Most people my age are desperately trying to simplify their lives. Apparently everyone is really busy and leisure time is at a premium. Once the kids have finally left home for the last time us old gits only really have retirement to look forward to (not me, no pension) and so I am told we should offload as much as we can prior to getting the big E’. After all (again i am told) I can’t expect to do what I used to twenty years ago. You’ll not be surprised to know I say “Bollocks” to that.
Being ‘comfortable’ is not a natural condition for a human, striving, grafting and fighting for every inch is what we were designed to do. Looking to nature just consider plants, what happens once they stop growing and flower? They produce fruit and then quickly go to seed before withering away. That’s fine if you are a tomato plant but not if you are a father, husband or son (daughter etc’). The more pressure that’s applied to us and the more that’s expected of us the more we produce and the more ingenious we become in order to handle the loads put upon us. As far as I am concerned once I reach the point in life where I stop taking on and doing more, call time and say ‘enough’ it’s just a matter of time before I go to seed and become compost myself.
The last few years I have been working harder at everything I do than ever before. I might not be doing so many hours as I did in my twenties but like my old boss used to tell me ‘It’s not the hours you put in but what you put into your hours’. On the outside it might not appear much is going on but since I started Kaizen Bonsai in 2014 our turnover has increased something like fourteen times over. Thats going on 1200% more than what Bonsai Mart was doing when we took it over. We still only have four permanent members of staff but I am told it’s impossible to turn over the figure we do per head. I am a stubborn cantankerous old sod and being told I can’t do something is like the proverbial ‘red rag’. Just imagine what I was like as a kid!
I really don’t want a medal, a pat on the head or even thanks but I could seriously do with some help. Part of getting older is realising that some folk are better at some things than we are. I’m crap at accounts and even worse at anything ‘tech’ so I let some very good people take care of that for me.
Of late I have been complicating my life by expanding our business into some new areas as well as increasing the range and scope of what we have now done for years. One thing I have done is bought up every bonsai tree and bit of bent stick-n-leaves I can find. As a result I have a few plants I am at a loss to identify. I know there are a lot of folk who like to read the old cobblers I write and than many of those good people are very knowledgeable about bonsai and the plants we cultivate. In the past I have been put right more than a few times by my readers and customers. I am always open to learning something new and as such love to get unusual and unknown plants onto the nursery so I can learn about them.
So here’s a little bonsai quiz. What on earth are these?
So, all sorted now. Sincere thanks for those of you who put me straight.
Plant No1. Hibiscus rosa-sinensis. Known colloquially as Chinese hibiscus, China rose, Hawaiian hibiscus, rose mallow and shoeblack plant.
Plant No2. Acacia arabica of the family: Leguminosae. It is estimated that there are roughly 1380 species of Acacia worldwide so this ID is likely a bit vague.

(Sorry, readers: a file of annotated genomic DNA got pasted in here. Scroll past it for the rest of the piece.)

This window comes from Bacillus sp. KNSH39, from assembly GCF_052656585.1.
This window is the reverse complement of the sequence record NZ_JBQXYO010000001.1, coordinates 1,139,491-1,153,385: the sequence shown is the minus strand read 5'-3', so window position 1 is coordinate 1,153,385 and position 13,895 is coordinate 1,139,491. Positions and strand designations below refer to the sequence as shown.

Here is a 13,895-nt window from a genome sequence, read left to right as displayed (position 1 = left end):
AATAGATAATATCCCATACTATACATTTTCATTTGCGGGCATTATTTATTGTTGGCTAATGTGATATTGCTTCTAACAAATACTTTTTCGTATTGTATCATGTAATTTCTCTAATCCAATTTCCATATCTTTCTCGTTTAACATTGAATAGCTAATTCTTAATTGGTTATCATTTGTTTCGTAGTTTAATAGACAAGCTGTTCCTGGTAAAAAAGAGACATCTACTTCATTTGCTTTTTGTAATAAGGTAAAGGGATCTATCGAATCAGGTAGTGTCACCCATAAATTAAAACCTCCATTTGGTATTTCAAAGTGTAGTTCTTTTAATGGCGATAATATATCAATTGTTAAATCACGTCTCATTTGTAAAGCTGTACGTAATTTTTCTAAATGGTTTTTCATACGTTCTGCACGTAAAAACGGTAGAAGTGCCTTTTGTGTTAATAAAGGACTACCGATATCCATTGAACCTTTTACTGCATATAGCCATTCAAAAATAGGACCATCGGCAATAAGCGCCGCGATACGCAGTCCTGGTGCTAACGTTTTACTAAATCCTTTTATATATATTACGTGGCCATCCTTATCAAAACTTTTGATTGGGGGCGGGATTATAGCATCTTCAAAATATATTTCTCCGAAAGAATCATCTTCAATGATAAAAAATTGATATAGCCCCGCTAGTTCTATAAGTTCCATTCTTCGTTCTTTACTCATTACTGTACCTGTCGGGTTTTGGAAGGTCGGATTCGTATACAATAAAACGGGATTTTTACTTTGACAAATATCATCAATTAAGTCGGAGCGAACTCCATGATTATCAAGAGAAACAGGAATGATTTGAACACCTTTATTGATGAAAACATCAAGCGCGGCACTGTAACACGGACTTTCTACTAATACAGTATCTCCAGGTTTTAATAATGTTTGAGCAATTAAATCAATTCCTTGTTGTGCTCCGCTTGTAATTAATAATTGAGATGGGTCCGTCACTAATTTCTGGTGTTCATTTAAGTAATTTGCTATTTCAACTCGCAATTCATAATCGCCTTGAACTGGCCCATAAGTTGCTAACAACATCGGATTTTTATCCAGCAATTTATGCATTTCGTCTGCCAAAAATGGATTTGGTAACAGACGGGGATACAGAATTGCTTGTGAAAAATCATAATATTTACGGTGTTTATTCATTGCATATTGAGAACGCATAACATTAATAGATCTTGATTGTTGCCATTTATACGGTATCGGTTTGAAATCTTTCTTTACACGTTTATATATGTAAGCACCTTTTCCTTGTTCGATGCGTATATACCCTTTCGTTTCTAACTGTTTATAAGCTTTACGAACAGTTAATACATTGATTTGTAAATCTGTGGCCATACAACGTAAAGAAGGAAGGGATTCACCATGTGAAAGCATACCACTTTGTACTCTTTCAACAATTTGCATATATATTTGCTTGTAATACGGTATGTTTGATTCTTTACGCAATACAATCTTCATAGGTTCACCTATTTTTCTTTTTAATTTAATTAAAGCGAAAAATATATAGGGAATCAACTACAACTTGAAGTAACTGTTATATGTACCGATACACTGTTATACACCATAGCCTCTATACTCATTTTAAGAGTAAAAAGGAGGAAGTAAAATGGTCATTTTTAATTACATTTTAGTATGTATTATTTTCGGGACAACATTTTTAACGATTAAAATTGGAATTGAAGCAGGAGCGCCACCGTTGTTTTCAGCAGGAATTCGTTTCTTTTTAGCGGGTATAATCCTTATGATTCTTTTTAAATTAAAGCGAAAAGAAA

Plant N03. Calliandra brevipes. Pink Powderpuff is an attractive shrub with finely divided leaves and clusters of red powder-puff flowers. It is native to southeastern Brazil, Uruguay, and northern Argentina.
The last tree, do the leaves fold up at night?
The first plant could well be a Hibiscus – there are hundreds of different species. Check the arrangement of the leaves- are they opposite one another as you go up the stem or are they alternate? All Hibiscus have alternate arranged leaves..The picture of the leaf reminds me of Aucuba spp (Japanese Laurel) but I don’t think they are thick or glossy enough. I’ll have a look at the Acacia spp and see if I can come up with any ideas
Hi Graham – I retired at 62 (now I’m 66) and I have an 8yr old daughter plus a 6yr old son, so I have no intention of slowing down as my wife is 35 – she keeps me on my toes, I love your trees unfortunately my knowledge of bonsai is limited so absolutely no help to you whatsoever. Just needed to say thanks for the trees etc and quick service you provide – the earlier purchase of a plum cherry starter from you yielded three fruit which were delicious!
I dont know what they are either but i would like to make the comment that you have the best videos on bonsai ever! I tell everyone that questions me about bonsai to watch your videos keep up the good work
The last one it’s a calliandra, more provable calliandra brevipes, there is more than 180 especies.
I love your blog and posts…best refards from Brazil
1. Hibiscus rose-sinensis (China rose)
2. Acacia constricta, (Whitethorn acacia)
Acacia also matches Acacia Farnesiana, sometimes reffered as Vachelia Farnesiana
First tree the bark and leaf looks very like Forsythia
The tree described to you as Hibiscus is in fact a highly poisonous and contagious plant which cannot be handled or even looked at without serious consequences.
Send the tree to me immediately and I will ensure that it’s dealt with in the appropriate manner.
As you are a true and valued friend, there will be no charge for this service.
The first one looks like Sleepy mallow.
as to me:
1. some hibiscus variety (not 100% sure though);
2. Tamarindus indica (it has thorns as well);
3. Albizia Julibrissin
The last one looks like a Mimosa.